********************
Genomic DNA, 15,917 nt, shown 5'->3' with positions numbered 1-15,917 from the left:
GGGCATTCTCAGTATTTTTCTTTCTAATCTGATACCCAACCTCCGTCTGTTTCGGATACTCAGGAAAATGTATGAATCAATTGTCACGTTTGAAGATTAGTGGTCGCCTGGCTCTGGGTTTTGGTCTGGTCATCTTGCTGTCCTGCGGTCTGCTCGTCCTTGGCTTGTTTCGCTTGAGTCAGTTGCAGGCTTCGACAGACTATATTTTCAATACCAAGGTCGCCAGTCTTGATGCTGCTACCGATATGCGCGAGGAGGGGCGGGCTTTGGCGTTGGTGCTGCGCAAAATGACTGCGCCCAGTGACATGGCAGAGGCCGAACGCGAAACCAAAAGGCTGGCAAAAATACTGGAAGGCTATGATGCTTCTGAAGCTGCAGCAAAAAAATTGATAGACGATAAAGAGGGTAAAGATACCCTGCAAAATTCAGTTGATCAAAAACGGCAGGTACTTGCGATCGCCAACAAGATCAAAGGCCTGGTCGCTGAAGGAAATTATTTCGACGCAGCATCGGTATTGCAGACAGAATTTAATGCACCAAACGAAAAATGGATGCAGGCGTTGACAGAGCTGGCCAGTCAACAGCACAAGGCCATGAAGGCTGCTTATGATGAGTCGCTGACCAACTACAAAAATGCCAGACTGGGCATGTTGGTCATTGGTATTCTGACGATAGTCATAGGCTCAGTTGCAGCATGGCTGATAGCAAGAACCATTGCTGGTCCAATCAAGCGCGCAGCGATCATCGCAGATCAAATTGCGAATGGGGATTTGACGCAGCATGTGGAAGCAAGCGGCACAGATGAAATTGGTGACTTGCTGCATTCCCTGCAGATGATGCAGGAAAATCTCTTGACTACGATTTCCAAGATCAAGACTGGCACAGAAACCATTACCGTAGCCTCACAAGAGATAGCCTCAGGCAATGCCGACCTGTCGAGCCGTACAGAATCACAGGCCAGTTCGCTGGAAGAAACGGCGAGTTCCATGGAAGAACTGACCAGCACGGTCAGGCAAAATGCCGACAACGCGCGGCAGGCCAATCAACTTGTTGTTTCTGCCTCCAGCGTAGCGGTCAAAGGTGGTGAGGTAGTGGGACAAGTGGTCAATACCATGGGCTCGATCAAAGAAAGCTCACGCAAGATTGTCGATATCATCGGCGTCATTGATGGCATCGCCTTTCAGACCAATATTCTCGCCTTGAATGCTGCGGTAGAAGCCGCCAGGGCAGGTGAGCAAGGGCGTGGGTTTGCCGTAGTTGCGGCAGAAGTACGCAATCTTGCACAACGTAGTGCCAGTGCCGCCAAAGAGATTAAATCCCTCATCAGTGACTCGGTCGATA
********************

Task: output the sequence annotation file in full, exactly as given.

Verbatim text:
Genomic DNA, 15,917 nt, shown 5'->3' with positions numbered 1-15,917 from the left:
GGGCATTCTCAGTATTTTTCTTTCTAATCTGATACCCAACCTCCGTCTGTTTCGGATACTCAGGAAAATGTATGAATCAATTGTCACGTTTGAAGATTAGTGGTCGCCTGGCTCTGGGTTTTGGTCTGGTCATCTTGCTGTCCTGCGGTCTGCTCGTCCTTGGCTTGTTTCGCTTGAGTCAGTTGCAGGCTTCGACAGACTATATTTTCAATACCAAGGTCGCCAGTCTTGATGCTGCTACCGATATGCGCGAGGAGGGGCGGGCTTTGGCGTTGGTGCTGCGCAAAATGACTGCGCCCAGTGACATGGCAGAGGCCGAACGCGAAACCAAAAGGCTGGCAAAAATACTGGAAGGCTATGATGCTTCTGAAGCTGCAGCAAAAAAATTGATAGACGATAAAGAGGGTAAAGATACCCTGCAAAATTCAGTTGATCAAAAACGGCAGGTACTTGCGATCGCCAACAAGATCAAAGGCCTGGTCGCTGAAGGAAATTATTTCGACGCAGCATCGGTATTGCAGACAGAATTTAATGCACCAAACGAAAAATGGATGCAGGCGTTGACAGAGCTGGCCAGTCAACAGCACAAGGCCATGAAGGCTGCTTATGATGAGTCGCTGACCAACTACAAAAATGCCAGACTGGGCATGTTGGTCATTGGTATTCTGACGATAGTCATAGGCTCAGTTGCAGCATGGCTGATAGCAAGAACCATTGCTGGTCCAATCAAGCGCGCAGCGATCATCGCAGATCAAATTGCGAATGGGGATTTGACGCAGCATGTGGAAGCAAGCGGCACAGATGAAATTGGTGACTTGCTGCATTCCCTGCAGATGATGCAGGAAAATCTCTTGACTACGATTTCCAAGATCAAGACTGGCACAGAAACCATTACCGTAGCCTCACAAGAGATAGCCTCAGGCAATGCCGACCTGTCGAGCCGTACAGAATCACAGGCCAGTTCGCTGGAAGAAACGGCGAGTTCCATGGAAGAACTGACCAGCACGGTCAGGCAAAATGCCGACAACGCGCGGCAGGCCAATCAACTTGTTGTTTCTGCCTCCAGCGTAGCGGTCAAAGGTGGTGAGGTAGTGGGACAAGTGGTCAATACCATGGGCTCGATCAAAGAAAGCTCACGCAAGATTGTCGATATCATCGGCGTCATTGATGGCATCGCCTTTCAGACCAATATTCTCGCCTTGAATGCTGCGGTAGAAGCCGCCAGGGCAGGTGAGCAAGGGCGTGGGTTTGCCGTAGTTGCGGCAGAAGTACGCAATCTTGCACAACGTAGTGCCAGTGCCGCCAAAGAGATTAAATCCCTCATCAGTGACTCGGTCGATA